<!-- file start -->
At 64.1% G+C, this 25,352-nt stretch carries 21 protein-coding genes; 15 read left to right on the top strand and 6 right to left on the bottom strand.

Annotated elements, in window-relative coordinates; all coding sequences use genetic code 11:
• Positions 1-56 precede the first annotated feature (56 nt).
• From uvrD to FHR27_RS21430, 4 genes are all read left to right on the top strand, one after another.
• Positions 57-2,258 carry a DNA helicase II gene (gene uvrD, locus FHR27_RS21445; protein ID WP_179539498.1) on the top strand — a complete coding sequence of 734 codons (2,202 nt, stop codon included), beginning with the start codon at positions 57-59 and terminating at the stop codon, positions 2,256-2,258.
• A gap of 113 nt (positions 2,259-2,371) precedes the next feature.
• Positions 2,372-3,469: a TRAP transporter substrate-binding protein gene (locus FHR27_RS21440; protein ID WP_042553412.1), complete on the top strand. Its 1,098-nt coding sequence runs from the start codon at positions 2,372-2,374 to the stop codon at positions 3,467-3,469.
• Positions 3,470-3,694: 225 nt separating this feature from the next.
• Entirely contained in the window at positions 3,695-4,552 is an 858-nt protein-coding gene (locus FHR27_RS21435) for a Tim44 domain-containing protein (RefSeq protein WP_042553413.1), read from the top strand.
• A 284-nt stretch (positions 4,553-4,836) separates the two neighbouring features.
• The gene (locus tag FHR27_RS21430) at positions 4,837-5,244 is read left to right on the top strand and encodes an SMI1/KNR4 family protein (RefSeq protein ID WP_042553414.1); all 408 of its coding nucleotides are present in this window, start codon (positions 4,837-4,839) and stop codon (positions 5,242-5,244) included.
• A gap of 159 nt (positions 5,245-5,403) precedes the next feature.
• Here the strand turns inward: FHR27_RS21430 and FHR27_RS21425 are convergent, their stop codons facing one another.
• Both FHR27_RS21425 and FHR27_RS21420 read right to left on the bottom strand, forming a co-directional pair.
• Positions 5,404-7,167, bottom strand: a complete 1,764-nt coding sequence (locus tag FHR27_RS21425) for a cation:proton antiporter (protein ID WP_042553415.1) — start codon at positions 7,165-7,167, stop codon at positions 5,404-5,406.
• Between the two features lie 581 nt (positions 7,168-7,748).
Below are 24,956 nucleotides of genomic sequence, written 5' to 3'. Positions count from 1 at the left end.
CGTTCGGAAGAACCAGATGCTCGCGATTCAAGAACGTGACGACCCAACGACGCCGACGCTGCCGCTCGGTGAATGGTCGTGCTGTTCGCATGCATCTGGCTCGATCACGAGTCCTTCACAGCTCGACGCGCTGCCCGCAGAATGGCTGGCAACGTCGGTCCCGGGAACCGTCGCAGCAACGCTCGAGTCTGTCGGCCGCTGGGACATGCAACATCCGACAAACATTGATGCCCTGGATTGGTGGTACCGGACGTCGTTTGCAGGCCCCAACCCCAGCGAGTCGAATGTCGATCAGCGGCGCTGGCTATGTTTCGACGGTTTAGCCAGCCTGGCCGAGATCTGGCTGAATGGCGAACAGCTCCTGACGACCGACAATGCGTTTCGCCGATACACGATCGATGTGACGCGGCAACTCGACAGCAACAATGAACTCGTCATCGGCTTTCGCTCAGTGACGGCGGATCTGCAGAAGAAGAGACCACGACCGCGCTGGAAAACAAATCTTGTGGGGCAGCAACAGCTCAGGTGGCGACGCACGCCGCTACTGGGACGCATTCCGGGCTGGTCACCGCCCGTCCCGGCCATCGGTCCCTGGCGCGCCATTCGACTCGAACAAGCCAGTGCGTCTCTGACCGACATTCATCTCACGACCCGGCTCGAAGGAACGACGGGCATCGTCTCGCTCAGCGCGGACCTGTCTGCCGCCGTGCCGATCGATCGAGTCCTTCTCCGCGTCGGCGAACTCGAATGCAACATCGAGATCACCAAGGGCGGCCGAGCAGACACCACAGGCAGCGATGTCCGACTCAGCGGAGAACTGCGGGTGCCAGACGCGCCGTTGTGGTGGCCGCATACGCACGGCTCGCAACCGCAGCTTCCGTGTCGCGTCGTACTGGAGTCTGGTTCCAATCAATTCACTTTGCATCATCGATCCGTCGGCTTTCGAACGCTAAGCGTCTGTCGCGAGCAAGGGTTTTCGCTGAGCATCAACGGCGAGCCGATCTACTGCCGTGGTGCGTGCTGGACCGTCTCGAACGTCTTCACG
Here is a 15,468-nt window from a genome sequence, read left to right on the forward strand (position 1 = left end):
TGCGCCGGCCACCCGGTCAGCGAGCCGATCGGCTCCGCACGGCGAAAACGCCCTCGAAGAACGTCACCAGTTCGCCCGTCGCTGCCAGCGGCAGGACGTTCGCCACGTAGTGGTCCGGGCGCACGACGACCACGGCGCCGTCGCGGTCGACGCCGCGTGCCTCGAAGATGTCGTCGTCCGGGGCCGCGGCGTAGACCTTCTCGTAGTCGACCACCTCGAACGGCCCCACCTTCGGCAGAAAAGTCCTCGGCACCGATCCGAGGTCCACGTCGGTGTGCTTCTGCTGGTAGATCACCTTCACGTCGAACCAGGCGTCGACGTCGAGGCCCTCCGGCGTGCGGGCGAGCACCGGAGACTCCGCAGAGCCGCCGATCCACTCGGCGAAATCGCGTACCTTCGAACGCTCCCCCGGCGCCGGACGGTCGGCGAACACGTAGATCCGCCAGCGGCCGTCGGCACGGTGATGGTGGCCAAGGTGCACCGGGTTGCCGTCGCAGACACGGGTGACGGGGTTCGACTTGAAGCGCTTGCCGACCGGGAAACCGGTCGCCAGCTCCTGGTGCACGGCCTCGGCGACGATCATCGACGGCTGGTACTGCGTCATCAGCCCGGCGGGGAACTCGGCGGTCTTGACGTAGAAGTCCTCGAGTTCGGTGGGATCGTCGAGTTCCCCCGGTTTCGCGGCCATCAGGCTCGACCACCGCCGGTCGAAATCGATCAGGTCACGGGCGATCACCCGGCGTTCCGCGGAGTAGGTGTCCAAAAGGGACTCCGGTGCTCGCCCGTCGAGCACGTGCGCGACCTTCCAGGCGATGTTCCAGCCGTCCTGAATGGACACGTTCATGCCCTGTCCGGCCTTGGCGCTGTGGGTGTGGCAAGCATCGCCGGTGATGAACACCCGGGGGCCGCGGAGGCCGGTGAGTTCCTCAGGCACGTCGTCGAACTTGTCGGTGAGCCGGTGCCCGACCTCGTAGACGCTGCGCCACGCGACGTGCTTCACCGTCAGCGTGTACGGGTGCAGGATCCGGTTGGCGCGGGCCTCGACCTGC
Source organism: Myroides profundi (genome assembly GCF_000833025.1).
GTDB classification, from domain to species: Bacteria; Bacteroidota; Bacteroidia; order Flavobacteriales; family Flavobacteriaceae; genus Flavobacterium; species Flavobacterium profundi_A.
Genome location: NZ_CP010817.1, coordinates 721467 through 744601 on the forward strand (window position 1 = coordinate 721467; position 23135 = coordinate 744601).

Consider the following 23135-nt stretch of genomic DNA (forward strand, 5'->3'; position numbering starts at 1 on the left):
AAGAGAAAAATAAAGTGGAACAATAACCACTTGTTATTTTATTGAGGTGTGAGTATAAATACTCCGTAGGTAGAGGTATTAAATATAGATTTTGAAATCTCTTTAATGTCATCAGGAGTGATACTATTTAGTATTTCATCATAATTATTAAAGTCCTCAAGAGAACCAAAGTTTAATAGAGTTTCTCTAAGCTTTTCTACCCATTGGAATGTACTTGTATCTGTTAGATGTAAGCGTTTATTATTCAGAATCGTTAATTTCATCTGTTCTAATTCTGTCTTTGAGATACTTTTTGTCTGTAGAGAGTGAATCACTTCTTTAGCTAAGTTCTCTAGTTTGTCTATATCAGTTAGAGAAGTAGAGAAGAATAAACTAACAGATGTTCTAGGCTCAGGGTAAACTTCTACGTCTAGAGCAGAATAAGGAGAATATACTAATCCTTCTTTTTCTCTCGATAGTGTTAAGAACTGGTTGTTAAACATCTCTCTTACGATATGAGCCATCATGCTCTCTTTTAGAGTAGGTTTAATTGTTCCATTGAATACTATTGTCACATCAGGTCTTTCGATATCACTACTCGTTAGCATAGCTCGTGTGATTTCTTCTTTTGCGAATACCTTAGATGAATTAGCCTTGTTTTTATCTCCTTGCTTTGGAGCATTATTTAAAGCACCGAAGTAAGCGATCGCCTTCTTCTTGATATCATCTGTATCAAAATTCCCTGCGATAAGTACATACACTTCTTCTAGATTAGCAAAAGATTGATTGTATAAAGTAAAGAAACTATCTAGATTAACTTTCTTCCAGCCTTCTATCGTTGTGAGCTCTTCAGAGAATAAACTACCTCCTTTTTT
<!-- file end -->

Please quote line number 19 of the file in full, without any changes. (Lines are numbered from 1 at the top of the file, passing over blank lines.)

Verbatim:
Here is a 15,468-nt window from a genome sequence, read left to right on the forward strand (position 1 = left end):